Wednesday, November 10, 2010

My Take on the 'Convenience Store Diet"

Professor Mark Haub's Convenient Store Diet has become a popular story in the media and all over the Internet.  If you haven't heard of his personal diet experiment, the Kansas State professor of nutrition lost 27 pounds of body weight over 10 weeks by consuming an 1800-Calorie diet of mostly junk food, including Twinkies, cup cakes, chips, cookies, and the like.  The stuff that will make any health nut cringe.  The reason for his experiment was to show that Calories, no matter the source, are most important for weight loss; quantity trumps quality.  Additionally, not only did he say the results support the importance of Calories in weight loss, but his health improved on the same diet implicated for most of America's health woes.

Lets take a closer look at the results of his experiment. 

Body weight vs. Body Composition:

There is good evidence to support the fact that Caloric restriction does cause weight loss.  However, the rate of weight loss varies a lot among individuals (due to various factors like activity level, body size, individual biochemistry, etc.).  Fad diets, like the grape fruit diet, lemon water and cayenne pepper cleanse, the baby food diet (thanks Tracy Anderson) will produce a loss of body weight in the short-term.  Of course, they never last and just about everyone gains the weight back.  We have intrinsic energy balance systems that regulate energy intake and expenditure over the long-term.  Professor Haub demonstrated a short-term weight loss, like tens of millions of desperate Americans every year.

The composition of weight loss is overlooked in this article and during most Calorie-restricted weight-loss programs.  In the article, it mentions that Haub's body weight dropped from 201 to 174 pounds over 10 weeks, a fairly rapid rate of weight loss (~2.7 lbs per week).  Additionally, it mentions that his starting body fat was 33.4% (classified as obese).  His body fat decreased to 24.9% over the ten weeks, which looks impressive.  However, a little, quick math shows that this is not a very desirable change in body composition.  He lost 4.2 pounds of lean body mass (of which most is skeletal muscle).   I consider that undesirable and unhealthy.  More alarming, at a body weight of 174 pounds, he is still 24.9% body fat!   One hundred-thirty pounds of lean body weight on a male body is not very vibrant or healthy.  Wait a minute, these numbers are starting to look familiar.  He has become "skinny-fat," that means his weight and body circumferences are low or "normal", but his body fat level is high, with no muscle tone.   To put things in perspective, I have helped men and women who start at this body fat level lose body fat and gain muscle mass with strength training and no dietary changes.  It is easy see improvements in body weight and body composition at this starting point, but to lose 4.2 pounds of lean body mass in the process is definitely not desirable.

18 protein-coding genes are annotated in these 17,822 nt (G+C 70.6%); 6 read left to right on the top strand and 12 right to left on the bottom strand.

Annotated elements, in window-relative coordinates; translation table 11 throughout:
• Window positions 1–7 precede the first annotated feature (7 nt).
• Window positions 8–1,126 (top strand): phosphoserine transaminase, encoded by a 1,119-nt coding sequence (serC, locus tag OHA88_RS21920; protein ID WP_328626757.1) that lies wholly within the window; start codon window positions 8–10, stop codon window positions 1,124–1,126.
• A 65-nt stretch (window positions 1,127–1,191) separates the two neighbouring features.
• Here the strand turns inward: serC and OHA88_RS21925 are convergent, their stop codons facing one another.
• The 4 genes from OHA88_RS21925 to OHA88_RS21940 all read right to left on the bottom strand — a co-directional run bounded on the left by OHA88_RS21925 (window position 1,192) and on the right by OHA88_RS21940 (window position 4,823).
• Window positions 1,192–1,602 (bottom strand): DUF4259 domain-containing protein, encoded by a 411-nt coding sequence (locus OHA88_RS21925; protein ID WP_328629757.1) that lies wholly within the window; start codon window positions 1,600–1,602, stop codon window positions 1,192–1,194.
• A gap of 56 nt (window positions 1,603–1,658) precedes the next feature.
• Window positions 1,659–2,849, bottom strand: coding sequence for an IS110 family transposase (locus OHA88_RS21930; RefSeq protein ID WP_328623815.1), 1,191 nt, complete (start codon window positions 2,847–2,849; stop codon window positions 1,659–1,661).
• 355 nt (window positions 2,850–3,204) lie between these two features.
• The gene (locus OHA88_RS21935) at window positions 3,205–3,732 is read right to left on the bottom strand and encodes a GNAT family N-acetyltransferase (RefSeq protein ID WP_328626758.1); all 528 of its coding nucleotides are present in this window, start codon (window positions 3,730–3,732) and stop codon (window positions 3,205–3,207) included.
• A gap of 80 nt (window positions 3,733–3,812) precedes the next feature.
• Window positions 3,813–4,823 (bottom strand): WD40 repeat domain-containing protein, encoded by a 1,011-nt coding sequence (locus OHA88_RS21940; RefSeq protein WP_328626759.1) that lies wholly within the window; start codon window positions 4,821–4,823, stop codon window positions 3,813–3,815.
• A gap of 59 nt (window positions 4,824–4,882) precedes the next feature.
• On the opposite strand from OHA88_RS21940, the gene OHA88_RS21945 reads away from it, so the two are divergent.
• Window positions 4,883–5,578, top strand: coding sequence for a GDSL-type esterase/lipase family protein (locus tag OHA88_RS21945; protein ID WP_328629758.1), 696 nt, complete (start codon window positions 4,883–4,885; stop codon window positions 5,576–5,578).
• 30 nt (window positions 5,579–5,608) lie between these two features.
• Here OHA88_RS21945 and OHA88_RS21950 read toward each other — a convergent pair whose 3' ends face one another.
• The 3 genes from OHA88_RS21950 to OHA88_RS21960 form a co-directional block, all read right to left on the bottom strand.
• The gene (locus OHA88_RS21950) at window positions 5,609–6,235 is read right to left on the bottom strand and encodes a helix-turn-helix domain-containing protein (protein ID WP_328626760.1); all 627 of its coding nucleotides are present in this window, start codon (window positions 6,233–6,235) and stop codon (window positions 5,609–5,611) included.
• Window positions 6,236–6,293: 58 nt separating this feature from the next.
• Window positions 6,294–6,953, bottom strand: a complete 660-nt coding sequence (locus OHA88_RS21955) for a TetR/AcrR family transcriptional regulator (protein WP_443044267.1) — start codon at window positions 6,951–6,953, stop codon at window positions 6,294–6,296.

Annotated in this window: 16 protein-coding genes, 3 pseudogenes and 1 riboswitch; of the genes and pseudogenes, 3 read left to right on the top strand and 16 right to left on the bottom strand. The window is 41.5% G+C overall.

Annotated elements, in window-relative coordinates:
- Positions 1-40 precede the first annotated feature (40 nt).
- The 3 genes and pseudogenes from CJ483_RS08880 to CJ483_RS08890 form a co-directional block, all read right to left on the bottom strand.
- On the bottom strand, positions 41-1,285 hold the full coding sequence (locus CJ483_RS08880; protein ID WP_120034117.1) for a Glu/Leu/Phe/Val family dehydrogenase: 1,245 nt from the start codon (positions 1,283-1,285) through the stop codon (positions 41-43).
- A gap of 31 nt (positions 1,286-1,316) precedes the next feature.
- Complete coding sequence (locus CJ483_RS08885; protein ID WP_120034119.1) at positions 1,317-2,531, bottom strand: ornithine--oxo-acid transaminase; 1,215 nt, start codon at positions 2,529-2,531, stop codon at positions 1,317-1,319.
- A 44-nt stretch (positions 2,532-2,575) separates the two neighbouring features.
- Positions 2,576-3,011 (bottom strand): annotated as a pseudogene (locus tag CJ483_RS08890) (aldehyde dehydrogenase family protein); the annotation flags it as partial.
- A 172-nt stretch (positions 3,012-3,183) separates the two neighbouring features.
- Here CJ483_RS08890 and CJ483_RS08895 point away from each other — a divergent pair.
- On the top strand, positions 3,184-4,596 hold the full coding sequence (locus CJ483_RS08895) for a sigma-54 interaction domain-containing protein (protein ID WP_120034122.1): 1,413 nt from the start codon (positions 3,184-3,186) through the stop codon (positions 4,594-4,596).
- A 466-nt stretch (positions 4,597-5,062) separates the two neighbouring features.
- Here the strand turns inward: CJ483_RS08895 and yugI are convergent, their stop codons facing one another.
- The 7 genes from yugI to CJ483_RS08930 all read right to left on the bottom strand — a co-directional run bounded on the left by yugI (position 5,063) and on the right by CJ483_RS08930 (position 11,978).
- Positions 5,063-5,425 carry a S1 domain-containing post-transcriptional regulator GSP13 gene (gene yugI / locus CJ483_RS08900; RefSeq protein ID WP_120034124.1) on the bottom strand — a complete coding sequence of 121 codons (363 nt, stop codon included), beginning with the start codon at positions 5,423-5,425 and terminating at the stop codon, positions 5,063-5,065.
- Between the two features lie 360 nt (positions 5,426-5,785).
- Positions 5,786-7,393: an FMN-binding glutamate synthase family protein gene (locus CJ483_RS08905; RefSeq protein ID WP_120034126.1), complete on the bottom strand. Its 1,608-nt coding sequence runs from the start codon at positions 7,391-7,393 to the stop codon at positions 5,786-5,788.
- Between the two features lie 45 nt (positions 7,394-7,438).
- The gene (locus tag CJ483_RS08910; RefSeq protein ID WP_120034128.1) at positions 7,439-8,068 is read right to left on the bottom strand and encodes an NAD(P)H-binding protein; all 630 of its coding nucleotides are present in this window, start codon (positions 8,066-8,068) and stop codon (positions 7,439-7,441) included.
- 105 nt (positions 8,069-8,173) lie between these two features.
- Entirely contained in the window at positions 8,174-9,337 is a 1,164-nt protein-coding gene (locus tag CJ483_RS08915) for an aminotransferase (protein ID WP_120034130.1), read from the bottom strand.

Is He Healthier?

This is debatable.  He did not develop a vitamin-deficiency disease over the 10 weeks because he supplemented with a multi-vitamin.  But, the impact of our nutrition on chronic disease is complex and may not be known for years or decades.  We are still trying to figure this out.  We can easily assume that he is missing out on a lot of micronutrients, protein, phytochemicals, and antioxidants, by limiting his food choices to processed foods.   But, over 10 weeks we just don't know. 

While the article mentions that professor Haub's blood lipid profile improved, this is the only evidence he has for claim of improved health.  I would argue that these changes in blood  lipids don't prove anything about health as cholesterol and lipo-proteins don't cause heart attacks or cardiovascular disease.  Beyond the blood lipids, we know nothing of how his health changed in the short-term, let alone how his health would be affected by months and years of his Convenient Store Diet.  

In Summary

Yes, professor Haub provided more support for the importance of the quantity of Calories on weight loss.  But, weight loss in itself isn't always indicative of health or performance.   While the Convenient Store Diet was able to decrease his body weight significantly and fairly rapidly, he did lose 4.2 pounds of lean body mass.  This is very concerning and in my opinion, unhealthy.  Additionally, we don't know the effect on his long-term health, but based on the 180 million other Americans' longer-term diet experiments with processed foods, I would speculate not so good.

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